London Assurance

Written by Dion Boucicault, directed by Nikolai Foster
Presented by Watermill Theatre
Liverpool Playhouse (3rd-7th June 2008)

Reviewed by Amanda DeAngeles

The Irish playwright was just twenty years old in 1841 when his play opened in Covent Garden.

Definitely not aimed at an audience of today’s text-speak generation, London Assurance boasts a dialogue of sumptuous vocabulary delivered faster than the latest mobile phone. The set is befitting standard elegance; nothing more hi-tech than a few sound effects and one or two changes of backdrop are necessary throughout.

The drama begins as drunken young master Charles Courtly (Laurence Mitchell) is deposited home to the mansion by a delightful conman, Richard Dazzle (Ken Bradshaw), who asserts himself as a gentleman by stating periodically: “I am a distant relative to …” and is promptly invited to the country manor of Max Harkaway (Mike Burnside).

The catalyst of this tale is a lie about age told by the master of the house, Sir Harcourt Courtly (Gerard Murphy,) who wishes to deny fatherhood of his grown-up son in order to protect the lie. The plot thickens with the necessity of wealth marrying wealth - in spite of a sordid generation gap between the young lady Grace Harkaway (Clare Corbett) and Sir Harcourt Courtly, who is not only much older, but vain, rosy-cheeked and portly.

Beautiful Grace seems happy to prostitute herself to this stranger with no thought for the folly of “love” in order to retain her social standing and wealth, that is, until she meets him. “A choice between you and poverty, hang me if it isn’t a tie!” A lie about age spirals into several more with some dutiful, tactful fast-thinking employed by Cool, the valet (Alan McMahon), until eventually, the characters can safely pretend to be unaware of each others motives. They refuse to get it for love or money.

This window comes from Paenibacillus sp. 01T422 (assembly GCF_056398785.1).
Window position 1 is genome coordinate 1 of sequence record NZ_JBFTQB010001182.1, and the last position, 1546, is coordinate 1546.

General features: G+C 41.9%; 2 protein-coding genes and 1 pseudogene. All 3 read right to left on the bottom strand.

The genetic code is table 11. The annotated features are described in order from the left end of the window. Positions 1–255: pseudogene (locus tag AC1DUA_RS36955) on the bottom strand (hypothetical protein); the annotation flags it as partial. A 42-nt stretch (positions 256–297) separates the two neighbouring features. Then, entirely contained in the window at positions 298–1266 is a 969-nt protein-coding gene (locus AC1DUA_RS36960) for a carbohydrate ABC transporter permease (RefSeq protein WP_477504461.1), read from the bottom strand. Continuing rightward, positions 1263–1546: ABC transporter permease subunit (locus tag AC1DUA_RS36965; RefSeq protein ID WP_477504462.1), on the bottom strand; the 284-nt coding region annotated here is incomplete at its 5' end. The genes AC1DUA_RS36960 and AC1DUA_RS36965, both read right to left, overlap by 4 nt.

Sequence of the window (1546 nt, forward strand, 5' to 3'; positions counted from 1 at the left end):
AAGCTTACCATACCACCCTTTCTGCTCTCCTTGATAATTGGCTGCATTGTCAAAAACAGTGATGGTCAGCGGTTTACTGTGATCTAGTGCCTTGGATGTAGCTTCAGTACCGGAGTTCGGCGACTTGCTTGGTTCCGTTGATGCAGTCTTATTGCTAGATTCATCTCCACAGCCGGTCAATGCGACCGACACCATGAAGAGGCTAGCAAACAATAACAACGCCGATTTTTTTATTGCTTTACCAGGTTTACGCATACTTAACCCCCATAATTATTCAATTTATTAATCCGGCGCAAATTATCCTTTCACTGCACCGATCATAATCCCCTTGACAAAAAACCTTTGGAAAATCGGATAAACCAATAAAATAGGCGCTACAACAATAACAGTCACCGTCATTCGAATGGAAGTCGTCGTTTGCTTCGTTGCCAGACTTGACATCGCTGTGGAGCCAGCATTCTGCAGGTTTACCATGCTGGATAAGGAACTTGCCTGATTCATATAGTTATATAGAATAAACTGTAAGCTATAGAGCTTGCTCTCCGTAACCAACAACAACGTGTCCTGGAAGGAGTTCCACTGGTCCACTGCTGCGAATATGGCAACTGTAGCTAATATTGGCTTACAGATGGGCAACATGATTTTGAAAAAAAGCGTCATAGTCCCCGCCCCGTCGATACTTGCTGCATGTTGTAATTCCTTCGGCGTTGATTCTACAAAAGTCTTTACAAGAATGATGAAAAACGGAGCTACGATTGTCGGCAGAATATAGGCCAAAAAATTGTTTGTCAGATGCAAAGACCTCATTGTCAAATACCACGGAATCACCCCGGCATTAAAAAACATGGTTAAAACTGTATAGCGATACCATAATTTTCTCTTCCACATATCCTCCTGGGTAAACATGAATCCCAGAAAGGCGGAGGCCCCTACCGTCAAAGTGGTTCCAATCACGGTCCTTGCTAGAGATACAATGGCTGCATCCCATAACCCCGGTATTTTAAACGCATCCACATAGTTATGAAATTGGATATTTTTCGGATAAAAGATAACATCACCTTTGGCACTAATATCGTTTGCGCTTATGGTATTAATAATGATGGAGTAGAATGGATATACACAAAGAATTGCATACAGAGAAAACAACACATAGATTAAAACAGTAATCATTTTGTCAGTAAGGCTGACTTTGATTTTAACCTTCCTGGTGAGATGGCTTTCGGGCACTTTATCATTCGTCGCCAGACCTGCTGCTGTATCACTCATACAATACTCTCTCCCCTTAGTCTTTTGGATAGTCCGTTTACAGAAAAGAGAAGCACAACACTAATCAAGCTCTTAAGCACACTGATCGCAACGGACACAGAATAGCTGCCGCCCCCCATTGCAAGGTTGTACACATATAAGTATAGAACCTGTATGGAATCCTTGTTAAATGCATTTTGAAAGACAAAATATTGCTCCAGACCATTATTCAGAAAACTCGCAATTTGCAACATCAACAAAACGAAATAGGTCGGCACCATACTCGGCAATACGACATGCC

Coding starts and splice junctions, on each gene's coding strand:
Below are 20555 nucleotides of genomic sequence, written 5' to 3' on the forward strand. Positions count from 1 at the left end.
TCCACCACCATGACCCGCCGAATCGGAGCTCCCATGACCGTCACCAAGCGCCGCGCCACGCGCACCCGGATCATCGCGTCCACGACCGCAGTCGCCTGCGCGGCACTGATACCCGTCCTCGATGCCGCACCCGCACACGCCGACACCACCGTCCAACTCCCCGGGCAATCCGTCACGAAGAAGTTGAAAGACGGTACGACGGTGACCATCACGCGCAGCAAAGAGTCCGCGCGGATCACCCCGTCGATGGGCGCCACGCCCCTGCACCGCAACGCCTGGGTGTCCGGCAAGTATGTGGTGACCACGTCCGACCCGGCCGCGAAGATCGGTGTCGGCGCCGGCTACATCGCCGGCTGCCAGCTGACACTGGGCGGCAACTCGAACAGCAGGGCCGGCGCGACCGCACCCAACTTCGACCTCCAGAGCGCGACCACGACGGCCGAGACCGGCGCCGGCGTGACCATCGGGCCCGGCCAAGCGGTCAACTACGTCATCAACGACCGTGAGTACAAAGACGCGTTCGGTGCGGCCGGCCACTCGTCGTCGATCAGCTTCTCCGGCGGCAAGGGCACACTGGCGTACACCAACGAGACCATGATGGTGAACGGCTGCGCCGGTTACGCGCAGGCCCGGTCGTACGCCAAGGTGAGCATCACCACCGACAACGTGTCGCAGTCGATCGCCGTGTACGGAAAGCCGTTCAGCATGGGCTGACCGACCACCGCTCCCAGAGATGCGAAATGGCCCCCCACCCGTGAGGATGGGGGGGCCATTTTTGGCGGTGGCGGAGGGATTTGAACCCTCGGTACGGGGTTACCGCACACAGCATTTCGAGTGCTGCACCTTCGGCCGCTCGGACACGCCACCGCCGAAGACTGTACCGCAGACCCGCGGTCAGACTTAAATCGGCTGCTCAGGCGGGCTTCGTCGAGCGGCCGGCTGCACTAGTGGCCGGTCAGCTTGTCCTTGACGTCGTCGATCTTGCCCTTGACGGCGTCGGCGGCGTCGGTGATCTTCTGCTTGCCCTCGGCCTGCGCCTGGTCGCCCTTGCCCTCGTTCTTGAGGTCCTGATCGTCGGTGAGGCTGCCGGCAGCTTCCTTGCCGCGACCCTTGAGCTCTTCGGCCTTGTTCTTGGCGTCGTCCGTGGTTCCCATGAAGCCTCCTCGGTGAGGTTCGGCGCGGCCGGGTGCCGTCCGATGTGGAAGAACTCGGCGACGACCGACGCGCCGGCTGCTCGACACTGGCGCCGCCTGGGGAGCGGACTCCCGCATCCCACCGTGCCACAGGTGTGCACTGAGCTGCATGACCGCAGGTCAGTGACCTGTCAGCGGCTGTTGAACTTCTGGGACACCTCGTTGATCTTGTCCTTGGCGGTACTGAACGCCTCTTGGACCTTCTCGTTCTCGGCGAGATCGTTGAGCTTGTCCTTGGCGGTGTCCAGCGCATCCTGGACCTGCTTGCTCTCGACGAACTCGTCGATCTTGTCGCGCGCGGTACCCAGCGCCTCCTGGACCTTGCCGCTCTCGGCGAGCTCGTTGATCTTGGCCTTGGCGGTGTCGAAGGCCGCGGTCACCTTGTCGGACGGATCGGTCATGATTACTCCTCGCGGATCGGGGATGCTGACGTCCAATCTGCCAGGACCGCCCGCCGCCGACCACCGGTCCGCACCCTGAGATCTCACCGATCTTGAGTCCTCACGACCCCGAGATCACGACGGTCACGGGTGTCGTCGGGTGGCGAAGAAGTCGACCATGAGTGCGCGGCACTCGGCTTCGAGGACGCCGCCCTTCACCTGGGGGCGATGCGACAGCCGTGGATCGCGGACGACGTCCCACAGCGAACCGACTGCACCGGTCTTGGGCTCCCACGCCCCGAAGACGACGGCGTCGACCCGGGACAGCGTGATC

Love is in the air, but not for the two intended. The audience are in on obvious secrets at all times; either through soliloquy or bold expression, the hook of the play is: when will all be revealed to the characters and how will it come about?

A farcical drama; most of the characters stay true to their name, i.e. Mr Cool, Grace and Lady Gay Spanker with her husband, Dolly! The play has a great cast, impeccable costumes, and its dialogue is often witty; the best speech to be savoured is horse-race commentary from Lady Gay Spanker (Geraldine McNulty) in a fast-tumbling description of her jockey husband, Dolly’s (Christopher Ryan) latest gallop.

Women characters including Pert (Vivien Reid) are played bold and knowing, rather than fey, while the men including Martin/James/Isaacs (Robert Calvert) are a mixed bunch of pompous, weak and effeminate (aside from Cool and the gentleman impostor, Mr Dazzle).

A fun addition of an unscrupulous lawyer, Mark Meddle (Nigel Hastings) tries to make a few bob along the way.

Overall, it’s a likeable play with a terrible title.

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